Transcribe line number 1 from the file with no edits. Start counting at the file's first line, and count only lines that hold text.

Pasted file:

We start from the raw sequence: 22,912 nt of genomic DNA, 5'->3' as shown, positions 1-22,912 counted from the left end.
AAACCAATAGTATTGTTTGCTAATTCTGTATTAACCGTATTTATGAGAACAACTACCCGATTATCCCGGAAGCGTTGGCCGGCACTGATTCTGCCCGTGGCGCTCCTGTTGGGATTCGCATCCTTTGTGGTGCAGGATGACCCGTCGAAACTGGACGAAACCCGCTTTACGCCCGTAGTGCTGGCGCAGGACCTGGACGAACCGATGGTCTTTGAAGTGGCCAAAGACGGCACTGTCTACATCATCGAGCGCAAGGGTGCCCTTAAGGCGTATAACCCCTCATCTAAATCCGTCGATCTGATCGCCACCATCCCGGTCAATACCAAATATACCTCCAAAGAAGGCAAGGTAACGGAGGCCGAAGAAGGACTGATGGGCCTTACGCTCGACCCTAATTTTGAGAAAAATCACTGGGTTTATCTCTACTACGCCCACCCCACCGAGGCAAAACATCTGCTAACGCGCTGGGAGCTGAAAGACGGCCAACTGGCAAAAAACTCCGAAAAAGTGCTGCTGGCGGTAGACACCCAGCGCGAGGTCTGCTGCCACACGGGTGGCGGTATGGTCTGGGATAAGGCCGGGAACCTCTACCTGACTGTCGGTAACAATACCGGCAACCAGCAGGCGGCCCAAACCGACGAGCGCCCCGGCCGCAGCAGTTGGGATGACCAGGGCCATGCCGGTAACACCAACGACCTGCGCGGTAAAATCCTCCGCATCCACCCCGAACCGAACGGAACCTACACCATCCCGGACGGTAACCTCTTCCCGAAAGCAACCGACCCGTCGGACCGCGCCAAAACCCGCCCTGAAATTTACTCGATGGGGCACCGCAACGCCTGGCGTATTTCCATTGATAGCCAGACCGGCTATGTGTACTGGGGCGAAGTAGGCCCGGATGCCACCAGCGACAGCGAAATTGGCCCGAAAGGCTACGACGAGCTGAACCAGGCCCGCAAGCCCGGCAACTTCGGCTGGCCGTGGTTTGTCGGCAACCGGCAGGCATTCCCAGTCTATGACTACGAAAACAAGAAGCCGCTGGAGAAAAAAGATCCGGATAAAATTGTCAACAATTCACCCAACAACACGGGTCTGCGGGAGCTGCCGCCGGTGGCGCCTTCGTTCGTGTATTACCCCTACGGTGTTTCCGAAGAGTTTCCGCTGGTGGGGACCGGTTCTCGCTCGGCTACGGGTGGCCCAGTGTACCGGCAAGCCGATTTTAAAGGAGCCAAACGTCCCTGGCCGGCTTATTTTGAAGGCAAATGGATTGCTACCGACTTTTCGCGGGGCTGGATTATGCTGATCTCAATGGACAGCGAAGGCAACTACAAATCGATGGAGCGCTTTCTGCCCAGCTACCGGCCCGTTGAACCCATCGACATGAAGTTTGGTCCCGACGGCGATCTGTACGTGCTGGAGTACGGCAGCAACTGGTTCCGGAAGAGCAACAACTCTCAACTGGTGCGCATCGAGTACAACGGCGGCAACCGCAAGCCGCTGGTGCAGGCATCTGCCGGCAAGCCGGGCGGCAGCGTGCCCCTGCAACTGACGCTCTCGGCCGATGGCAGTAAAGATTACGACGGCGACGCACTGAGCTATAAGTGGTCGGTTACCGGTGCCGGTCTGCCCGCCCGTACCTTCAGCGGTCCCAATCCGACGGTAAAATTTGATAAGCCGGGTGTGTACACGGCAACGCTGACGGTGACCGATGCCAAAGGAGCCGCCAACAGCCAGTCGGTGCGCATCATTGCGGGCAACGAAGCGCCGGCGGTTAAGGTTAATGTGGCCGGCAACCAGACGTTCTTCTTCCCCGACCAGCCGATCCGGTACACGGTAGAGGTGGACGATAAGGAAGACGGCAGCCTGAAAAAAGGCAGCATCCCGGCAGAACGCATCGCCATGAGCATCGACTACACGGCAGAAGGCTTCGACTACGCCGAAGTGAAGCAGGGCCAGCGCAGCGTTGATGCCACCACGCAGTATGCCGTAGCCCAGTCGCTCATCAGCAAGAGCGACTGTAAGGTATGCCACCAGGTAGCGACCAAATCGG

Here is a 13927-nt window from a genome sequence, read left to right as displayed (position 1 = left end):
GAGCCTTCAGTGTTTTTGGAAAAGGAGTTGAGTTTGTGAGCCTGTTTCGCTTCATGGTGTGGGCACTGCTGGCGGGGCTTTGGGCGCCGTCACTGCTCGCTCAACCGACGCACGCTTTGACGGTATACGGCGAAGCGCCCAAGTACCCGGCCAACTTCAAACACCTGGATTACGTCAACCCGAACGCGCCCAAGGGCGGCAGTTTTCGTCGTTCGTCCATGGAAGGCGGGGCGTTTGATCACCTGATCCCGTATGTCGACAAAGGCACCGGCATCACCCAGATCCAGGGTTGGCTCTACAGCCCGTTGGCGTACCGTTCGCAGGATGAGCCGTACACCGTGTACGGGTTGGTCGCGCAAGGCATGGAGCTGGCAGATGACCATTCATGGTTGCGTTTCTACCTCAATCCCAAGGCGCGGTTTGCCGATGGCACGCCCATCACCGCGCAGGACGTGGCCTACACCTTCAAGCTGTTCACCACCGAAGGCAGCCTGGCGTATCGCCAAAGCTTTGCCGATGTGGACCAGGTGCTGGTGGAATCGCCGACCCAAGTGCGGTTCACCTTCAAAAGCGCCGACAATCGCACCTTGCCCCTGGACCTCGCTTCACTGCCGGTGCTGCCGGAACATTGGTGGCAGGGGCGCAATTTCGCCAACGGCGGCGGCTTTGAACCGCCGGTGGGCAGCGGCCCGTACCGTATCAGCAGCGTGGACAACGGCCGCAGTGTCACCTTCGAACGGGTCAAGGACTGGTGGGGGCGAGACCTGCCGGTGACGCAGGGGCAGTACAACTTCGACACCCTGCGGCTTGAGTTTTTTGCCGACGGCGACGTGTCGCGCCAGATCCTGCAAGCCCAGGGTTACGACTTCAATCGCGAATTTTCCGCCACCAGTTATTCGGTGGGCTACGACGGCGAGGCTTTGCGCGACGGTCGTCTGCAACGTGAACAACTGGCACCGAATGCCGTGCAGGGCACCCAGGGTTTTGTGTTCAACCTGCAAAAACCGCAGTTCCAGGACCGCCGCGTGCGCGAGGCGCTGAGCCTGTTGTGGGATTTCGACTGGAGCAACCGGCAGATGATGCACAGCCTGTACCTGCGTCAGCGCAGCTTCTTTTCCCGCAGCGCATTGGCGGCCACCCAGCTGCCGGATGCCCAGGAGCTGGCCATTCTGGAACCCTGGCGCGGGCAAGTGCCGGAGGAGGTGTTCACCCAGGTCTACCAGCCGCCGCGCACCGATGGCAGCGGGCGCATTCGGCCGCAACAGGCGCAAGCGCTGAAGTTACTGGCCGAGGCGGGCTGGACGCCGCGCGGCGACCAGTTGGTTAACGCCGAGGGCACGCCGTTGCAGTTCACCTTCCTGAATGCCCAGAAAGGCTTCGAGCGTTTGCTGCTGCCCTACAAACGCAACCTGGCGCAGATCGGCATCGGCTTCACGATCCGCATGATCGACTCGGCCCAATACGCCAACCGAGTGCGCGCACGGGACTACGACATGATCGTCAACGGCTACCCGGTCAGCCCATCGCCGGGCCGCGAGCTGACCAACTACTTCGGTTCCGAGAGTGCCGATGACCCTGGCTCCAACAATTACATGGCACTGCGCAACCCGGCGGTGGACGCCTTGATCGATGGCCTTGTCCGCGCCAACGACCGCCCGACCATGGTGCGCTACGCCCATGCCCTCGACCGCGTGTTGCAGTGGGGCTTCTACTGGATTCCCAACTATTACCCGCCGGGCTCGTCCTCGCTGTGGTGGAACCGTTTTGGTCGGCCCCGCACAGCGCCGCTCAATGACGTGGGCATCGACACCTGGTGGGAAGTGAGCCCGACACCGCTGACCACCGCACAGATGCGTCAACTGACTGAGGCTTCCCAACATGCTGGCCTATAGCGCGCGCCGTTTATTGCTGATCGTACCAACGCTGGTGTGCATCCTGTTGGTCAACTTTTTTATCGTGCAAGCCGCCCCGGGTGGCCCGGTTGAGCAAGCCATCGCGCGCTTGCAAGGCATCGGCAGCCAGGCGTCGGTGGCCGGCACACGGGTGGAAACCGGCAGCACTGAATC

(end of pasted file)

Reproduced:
We start from the raw sequence: 22,912 nt of genomic DNA, 5'->3' as shown, positions 1-22,912 counted from the left end.